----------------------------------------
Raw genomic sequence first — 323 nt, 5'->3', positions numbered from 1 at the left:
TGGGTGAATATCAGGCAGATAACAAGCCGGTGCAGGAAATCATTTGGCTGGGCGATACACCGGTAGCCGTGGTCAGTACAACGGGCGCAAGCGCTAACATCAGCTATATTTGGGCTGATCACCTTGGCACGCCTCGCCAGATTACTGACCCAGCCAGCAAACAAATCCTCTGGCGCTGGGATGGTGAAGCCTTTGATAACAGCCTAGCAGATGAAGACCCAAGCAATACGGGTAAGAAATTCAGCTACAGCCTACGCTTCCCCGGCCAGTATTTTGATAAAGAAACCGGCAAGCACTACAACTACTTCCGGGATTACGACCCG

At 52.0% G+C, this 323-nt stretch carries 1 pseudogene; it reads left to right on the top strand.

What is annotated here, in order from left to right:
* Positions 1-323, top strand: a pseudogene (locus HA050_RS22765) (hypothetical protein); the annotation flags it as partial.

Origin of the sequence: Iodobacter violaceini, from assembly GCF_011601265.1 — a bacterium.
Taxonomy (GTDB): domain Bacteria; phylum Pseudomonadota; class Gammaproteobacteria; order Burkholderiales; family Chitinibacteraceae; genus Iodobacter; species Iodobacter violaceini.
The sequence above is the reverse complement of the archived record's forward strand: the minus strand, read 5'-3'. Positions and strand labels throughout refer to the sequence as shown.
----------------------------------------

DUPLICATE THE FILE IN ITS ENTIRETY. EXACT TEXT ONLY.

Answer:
Raw genomic sequence first — 323 nt, 5'->3', positions numbered from 1 at the left:
TGGGTGAATATCAGGCAGATAACAAGCCGGTGCAGGAAATCATTTGGCTGGGCGATACACCGGTAGCCGTGGTCAGTACAACGGGCGCAAGCGCTAACATCAGCTATATTTGGGCTGATCACCTTGGCACGCCTCGCCAGATTACTGACCCAGCCAGCAAACAAATCCTCTGGCGCTGGGATGGTGAAGCCTTTGATAACAGCCTAGCAGATGAAGACCCAAGCAATACGGGTAAGAAATTCAGCTACAGCCTACGCTTCCCCGGCCAGTATTTTGATAAAGAAACCGGCAAGCACTACAACTACTTCCGGGATTACGACCCG

At 52.0% G+C, this 323-nt stretch carries 1 pseudogene; it reads left to right on the top strand.

What is annotated here, in order from left to right:
* Positions 1-323, top strand: a pseudogene (locus HA050_RS22765) (hypothetical protein); the annotation flags it as partial.

Origin of the sequence: Iodobacter violaceini, from assembly GCF_011601265.1 — a bacterium.
Taxonomy (GTDB): domain Bacteria; phylum Pseudomonadota; class Gammaproteobacteria; order Burkholderiales; family Chitinibacteraceae; genus Iodobacter; species Iodobacter violaceini.
The sequence above is the reverse complement of the archived record's forward strand: the minus strand, read 5'-3'. Positions and strand labels throughout refer to the sequence as shown.